Presenting themselves as honest and loyal has been a particular challenge for black men in America. Better yet, being understood as honest and loyal has been a particular challenge for black men in America. While enslaved, black men were inherently assumed to be dishonest and disloyal. Who would not lie to attain freedom? Who would not steal to attain freedom? Who would not betray the trust of an owner of slaves in order to attain freedom? After emancipation, black men had to represent themselves as loyal to a country that did not, and to a large degree still does not, see black men as human beings. Trayvon? Long before emancipation, men like Ben Franklin wrote, with genuine surprise, about the lack of desire on the part of black men to exert revenge against a country which had treated them so poorly and inhumanely. Throughout Reconstruction and the modern era and the war era and the civil rights era and the post-racial era, black men have worked to insure that American citizens are afforded the liberties and rights as promised by the Constitution to which these men have sworn allegiance. In large measure, black, African American men have been loyal and honest in our dealings with the United States of America. The United States of America has not always been honest and loyal in its dealings with black, African American men; the United States of America has not been very masculine in its relationship with African American men. And, the past actions of the US should be indicative of future actions and motivations.
That brings us to the Supreme Court’s most recent ruling regarding the Voting Rights Act of 1965; more specifically, Section 4 of the Voting Rights Act of 1965. Yesterday, the court, led by an arch-conservative Judge Roberts whose life’s mission since law school has been to dismantle the VRA, gutted Section 4. Judge Roberts declared, “Our country has changed.” Really? Trayvon. Ask Paula Deen how much she has changed. Her response would be, “I is what I is…I’m not changing.” A country whose whole foundation and culture has been intertwine with theories and ideologies of race, cannot be trusted to treat all people fairly, without oversight and laws enforcing such treatment. The past actions of the country suggest so; the country’s record is indicative of such. How can SCOTUS suggest that we have grown as a country when our past suggests that we cannot keep our word; we are not honest. I do not trust the judge or the words of Judge Roberts. The US, socially or legally or culturally, has: broken every treaty with Native Americans that I can think of, recognized women as equal citizens deserving of equal pay like men yet refused to pass any law which enforces such a position, allowed abortion to exist legally yet has impeded the practice whenever and wherever possible, freed black men from slavery yet consistently developed/develops law after law to curtail the physical movements and liberties of black men. (We will discuss Parchman Farm and The New Jim Crow and anti-sagging laws in St. Louis in the near future.)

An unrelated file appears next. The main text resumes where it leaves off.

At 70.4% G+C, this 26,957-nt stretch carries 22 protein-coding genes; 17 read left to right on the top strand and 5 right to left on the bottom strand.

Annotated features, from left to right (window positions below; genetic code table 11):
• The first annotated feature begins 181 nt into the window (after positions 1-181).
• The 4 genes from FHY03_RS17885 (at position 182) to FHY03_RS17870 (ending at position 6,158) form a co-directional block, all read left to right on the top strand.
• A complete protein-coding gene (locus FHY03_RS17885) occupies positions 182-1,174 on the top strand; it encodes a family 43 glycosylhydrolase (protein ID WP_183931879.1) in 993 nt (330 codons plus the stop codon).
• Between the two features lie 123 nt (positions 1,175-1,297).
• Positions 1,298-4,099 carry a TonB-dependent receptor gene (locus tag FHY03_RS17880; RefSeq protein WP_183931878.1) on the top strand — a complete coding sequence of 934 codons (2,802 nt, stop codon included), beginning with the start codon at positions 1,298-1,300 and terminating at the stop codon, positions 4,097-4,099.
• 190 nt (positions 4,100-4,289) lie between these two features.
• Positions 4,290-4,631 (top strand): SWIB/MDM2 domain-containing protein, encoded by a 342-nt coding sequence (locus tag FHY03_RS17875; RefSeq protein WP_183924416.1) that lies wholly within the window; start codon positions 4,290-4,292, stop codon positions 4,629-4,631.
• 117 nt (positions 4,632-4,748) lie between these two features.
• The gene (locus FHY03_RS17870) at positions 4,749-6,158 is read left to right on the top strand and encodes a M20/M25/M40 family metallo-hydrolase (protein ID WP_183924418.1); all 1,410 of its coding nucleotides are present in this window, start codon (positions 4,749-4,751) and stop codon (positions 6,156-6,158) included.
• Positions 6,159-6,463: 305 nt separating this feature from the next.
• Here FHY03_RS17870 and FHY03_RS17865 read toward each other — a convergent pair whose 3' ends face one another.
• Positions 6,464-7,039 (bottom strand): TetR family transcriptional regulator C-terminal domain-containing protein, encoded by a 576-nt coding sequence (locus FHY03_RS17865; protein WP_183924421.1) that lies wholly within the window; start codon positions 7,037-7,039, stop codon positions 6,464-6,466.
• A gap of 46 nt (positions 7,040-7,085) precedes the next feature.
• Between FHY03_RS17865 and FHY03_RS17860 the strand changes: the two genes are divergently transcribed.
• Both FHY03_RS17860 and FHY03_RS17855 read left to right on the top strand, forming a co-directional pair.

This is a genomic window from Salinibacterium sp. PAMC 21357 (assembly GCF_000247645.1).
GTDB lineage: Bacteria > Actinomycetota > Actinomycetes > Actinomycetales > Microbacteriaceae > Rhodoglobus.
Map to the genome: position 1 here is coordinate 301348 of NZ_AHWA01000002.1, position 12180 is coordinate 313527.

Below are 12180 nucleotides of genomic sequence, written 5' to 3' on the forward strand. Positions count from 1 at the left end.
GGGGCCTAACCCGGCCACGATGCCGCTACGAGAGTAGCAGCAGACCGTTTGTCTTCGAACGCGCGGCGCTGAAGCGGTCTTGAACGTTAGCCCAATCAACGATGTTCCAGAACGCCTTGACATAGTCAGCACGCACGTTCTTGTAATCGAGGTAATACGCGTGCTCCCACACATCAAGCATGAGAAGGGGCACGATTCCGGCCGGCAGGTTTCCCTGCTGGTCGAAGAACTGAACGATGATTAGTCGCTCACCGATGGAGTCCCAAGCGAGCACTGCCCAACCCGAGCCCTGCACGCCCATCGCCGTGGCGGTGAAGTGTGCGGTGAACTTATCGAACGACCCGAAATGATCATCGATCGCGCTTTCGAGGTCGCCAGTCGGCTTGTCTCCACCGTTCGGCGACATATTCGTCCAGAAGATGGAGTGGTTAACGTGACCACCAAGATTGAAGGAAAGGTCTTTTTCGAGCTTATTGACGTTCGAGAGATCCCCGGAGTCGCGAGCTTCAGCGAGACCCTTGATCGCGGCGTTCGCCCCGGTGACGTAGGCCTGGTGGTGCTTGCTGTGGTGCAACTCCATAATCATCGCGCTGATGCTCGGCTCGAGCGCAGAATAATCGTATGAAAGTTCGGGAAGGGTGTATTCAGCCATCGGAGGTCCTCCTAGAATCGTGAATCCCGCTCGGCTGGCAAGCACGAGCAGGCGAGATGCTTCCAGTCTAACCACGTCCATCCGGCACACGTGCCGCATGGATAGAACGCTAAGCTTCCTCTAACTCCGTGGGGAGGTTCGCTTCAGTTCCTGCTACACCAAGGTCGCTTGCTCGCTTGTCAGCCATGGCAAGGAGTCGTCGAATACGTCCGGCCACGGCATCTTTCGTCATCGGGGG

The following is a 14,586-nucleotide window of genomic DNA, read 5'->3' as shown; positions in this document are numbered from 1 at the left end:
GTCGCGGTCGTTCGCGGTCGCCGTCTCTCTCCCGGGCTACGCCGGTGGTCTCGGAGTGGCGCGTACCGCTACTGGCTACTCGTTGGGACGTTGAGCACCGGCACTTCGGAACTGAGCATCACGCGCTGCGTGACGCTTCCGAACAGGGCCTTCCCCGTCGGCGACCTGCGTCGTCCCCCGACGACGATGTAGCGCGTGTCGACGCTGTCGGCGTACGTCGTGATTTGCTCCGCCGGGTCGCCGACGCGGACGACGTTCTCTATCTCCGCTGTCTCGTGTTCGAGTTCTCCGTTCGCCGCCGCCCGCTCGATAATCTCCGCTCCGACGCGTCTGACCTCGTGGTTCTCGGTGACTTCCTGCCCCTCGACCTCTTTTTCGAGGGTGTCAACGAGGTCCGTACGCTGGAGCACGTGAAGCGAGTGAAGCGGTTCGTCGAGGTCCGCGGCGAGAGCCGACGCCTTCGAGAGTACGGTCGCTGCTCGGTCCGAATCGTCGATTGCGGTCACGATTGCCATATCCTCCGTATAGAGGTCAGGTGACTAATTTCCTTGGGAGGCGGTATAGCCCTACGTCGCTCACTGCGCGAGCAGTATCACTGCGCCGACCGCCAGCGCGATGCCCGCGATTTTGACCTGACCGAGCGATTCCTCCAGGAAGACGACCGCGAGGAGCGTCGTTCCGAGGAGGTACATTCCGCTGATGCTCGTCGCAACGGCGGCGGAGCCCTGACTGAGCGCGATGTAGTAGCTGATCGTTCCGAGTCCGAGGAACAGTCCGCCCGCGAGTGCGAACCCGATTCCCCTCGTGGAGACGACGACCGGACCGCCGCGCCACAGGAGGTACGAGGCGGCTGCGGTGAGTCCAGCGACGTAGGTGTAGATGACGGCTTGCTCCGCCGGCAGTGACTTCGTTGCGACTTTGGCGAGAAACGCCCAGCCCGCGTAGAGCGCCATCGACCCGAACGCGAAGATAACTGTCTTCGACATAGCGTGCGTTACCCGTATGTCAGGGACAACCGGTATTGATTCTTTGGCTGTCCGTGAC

The U.S. is not always loyal to its citizens; it is often dishonest and cannot be trusted. Our history, with regards to the advent of Civil Rights laws, indicates that we cannot be trusted on issues of racial discrimination and fair access to the ballot box. Ida Bell and Roberta fought hard to help pass laws that protect people who looked like them from the consequences of racial discrimination and the denial of access to the ballot box. Now, twenty years after my grandmothers’ deaths and almost fifty years after passage of the VRA, we are told that the pre-clearance restrictions regarding the process of voting which Section 4 mandated are no longer needed: the country has changed. In a climate where Paula Deen desires to recreate Ole Dixie, complete with the requisite, subordinated black bodies serving and smiling and grinning, and where George Zimmerman believes that black males are fair game to be stalked, hunted, killed and mounted as trophies, I do not believe our country has changed as much as Judge Roberts does. Past actions reflect patterns regarding one’s character. In the past, America has seemingly enjoyed marginalizing African American men; I fear that yesterday’s ruling reflects just one more action underscoring such marginalization. Let us see if America is invested in and loyal to African American men. Let us see if America is loyal to African American men. I fear we will gather up our children, get some watermelon and have a picnic. I fear there’s gwine be a lychin’ in town.